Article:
Enver Soloman, CEO of the Refugee Council, which is desperately trying to provide basic necessities to Afghan evacuees, denounced the Interior Ministry this morning. “The government has worked hard to respond to this unprecedented situation,” he said, “but it is alarming that traumatized families and children have been left without basic commodities, such as health products and medicines. , and with little information about what is happening to them. Safe and appropriate interim accommodation is essential to help them recover and rebuild their lives. ”
The problems do not seem to have disappeared once the refugees reach the halfway hotels. Refugee support groups, including the Refugee Council, say they know families who have not received money from the Home Office, leaving them penniless for up to two weeks and relying on volunteers. They received no health or mental health services, education information, help opening a bank account, or advice on how to apply for benefits. Many have sought legal advice as they were not told how long they would be allowed to stay in the UK.
One of the most striking distinctions is between government and civil society response. Volunteers worked around the clock to get supplies to the evacuees. Community groups keep talking about the extraordinary generosity of the local people who provide whatever goods they may need.
It is clear to me that the same cannot be said of the central government. This is a high speed situation where officials will make mistakes. It didn’t help that the crisis subsided in August, when people were away, and included a bank holiday weekend. But the lack of infrastructure is no accident. It is the direct result of politics. Specifically, it is a consequence of the hostile environment – which then Home Secretary Theresa May said in 2012 she wanted to create for “illegal immigrants”.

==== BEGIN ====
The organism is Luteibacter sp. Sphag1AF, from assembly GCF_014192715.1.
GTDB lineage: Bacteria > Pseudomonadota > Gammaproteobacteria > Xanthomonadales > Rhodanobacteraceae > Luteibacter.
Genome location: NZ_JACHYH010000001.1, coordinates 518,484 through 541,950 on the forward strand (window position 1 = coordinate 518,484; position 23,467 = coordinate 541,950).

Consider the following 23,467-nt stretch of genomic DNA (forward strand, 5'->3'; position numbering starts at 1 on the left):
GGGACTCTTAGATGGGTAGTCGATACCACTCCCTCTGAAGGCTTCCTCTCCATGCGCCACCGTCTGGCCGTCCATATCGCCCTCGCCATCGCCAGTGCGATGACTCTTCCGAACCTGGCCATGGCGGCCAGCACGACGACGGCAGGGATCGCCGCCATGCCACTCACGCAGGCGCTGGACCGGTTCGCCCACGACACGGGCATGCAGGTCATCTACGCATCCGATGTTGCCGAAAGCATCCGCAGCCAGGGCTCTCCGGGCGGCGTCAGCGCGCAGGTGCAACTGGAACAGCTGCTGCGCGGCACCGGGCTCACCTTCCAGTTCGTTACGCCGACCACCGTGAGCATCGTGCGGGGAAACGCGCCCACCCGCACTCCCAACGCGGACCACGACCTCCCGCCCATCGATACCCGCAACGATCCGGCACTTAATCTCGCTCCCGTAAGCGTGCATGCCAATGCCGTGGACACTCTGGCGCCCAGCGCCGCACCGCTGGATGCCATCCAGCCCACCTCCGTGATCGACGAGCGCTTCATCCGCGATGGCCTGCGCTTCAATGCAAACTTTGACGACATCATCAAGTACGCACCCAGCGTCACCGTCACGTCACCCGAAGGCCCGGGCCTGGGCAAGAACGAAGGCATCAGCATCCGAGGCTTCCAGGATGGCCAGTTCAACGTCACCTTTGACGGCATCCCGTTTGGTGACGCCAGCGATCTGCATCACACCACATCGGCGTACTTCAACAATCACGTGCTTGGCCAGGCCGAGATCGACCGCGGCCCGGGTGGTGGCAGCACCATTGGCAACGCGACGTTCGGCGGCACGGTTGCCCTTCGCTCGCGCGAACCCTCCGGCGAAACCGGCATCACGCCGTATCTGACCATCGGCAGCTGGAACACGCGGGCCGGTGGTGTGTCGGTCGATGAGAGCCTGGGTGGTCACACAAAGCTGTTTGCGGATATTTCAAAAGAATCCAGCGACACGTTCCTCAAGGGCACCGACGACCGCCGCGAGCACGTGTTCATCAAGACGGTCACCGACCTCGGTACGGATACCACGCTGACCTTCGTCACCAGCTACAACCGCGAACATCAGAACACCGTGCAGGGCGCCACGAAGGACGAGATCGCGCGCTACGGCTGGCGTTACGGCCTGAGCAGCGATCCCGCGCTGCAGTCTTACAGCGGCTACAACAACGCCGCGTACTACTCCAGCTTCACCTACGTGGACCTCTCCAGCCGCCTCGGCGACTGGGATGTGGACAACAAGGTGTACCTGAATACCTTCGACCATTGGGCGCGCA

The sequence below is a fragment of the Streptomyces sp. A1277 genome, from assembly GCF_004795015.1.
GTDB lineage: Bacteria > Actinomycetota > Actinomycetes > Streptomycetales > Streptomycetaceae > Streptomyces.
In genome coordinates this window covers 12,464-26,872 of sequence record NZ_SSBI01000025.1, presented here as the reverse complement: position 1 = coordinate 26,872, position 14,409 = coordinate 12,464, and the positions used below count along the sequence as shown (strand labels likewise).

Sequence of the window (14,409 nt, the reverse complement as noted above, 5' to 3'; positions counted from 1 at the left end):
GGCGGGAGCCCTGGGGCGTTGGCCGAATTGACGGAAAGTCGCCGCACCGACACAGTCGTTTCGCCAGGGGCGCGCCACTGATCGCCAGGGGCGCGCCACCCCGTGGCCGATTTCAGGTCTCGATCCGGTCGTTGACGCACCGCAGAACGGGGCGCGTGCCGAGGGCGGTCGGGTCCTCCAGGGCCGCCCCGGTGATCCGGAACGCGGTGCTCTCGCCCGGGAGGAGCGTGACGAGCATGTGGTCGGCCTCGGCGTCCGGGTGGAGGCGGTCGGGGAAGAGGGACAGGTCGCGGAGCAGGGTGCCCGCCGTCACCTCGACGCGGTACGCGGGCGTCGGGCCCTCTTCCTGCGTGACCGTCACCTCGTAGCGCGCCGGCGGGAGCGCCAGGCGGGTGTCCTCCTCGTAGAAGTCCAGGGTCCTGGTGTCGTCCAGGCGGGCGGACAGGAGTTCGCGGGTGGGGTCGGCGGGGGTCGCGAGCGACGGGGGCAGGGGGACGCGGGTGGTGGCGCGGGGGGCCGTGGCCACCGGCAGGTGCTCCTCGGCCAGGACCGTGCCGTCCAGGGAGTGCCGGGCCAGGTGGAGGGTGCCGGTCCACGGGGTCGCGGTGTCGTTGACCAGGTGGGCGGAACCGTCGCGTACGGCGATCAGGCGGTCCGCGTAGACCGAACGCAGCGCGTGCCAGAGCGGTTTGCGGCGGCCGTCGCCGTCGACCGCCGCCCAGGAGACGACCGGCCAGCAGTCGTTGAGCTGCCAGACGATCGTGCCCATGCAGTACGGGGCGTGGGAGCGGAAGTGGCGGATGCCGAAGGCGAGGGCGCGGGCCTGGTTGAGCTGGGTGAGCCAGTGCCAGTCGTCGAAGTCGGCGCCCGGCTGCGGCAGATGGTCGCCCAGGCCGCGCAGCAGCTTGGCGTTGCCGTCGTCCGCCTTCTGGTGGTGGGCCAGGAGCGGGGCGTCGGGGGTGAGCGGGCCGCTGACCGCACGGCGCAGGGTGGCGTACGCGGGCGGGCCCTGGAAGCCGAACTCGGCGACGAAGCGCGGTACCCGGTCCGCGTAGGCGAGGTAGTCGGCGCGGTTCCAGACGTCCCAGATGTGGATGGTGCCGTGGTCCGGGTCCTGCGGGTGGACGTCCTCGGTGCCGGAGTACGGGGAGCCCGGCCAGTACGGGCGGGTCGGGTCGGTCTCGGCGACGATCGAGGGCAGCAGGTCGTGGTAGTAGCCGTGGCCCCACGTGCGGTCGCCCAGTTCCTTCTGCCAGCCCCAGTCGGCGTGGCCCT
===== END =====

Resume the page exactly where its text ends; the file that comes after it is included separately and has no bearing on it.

Since then, I believe the Home Office has been geared towards punishment. If they could make life as unpleasant as possible for asylum seekers, they believed, it would reduce the so-called ‘pull factor’ that drives people to the UK.
In reality, the pull factor theory was unfounded. We have seen the footage of what is happening in Afghanistan. We have seen the kind of horrors people face that force them to flee overseas and seek refuge. It is the factor of oppression, violence and horror that dictates the flow of refugees, not the pull factor of the welcome they can expect once they escape.
But regardless, it has been the approach of the Ministry of the Interior for years. And now all of a sudden he’s being asked to do something different. He must deliver “the warm welcome operation”. But he has no idea how to do it.
The failures I have been told about, and which campaign groups raise, are typical of how the Home Office often behaves towards refugees: depriving them of the essentials, information, support, fundamental facets of a dignified life. And now it is being inflicted, by accident and habit, on those who have managed to escape from Afghanistan.
A spokesperson for the Interior Ministry said:
“A significant intergovernmental effort is underway to ensure that the thousands of Afghans who were evacuated to the UK receive the support they need to rebuild their lives, find work, continue their education and integrate into their communities. local communities.
“We continue to work with local authorities to find suitable accommodation as quickly as possible, although we have had to use hotels as a temporary measure due to unprecedented demand.
“Families receive full board meals and we do our best to make sure they have the essentials and specific support they need. The government will also issue payment cards, with emergency funds available to those who need them in the interim. “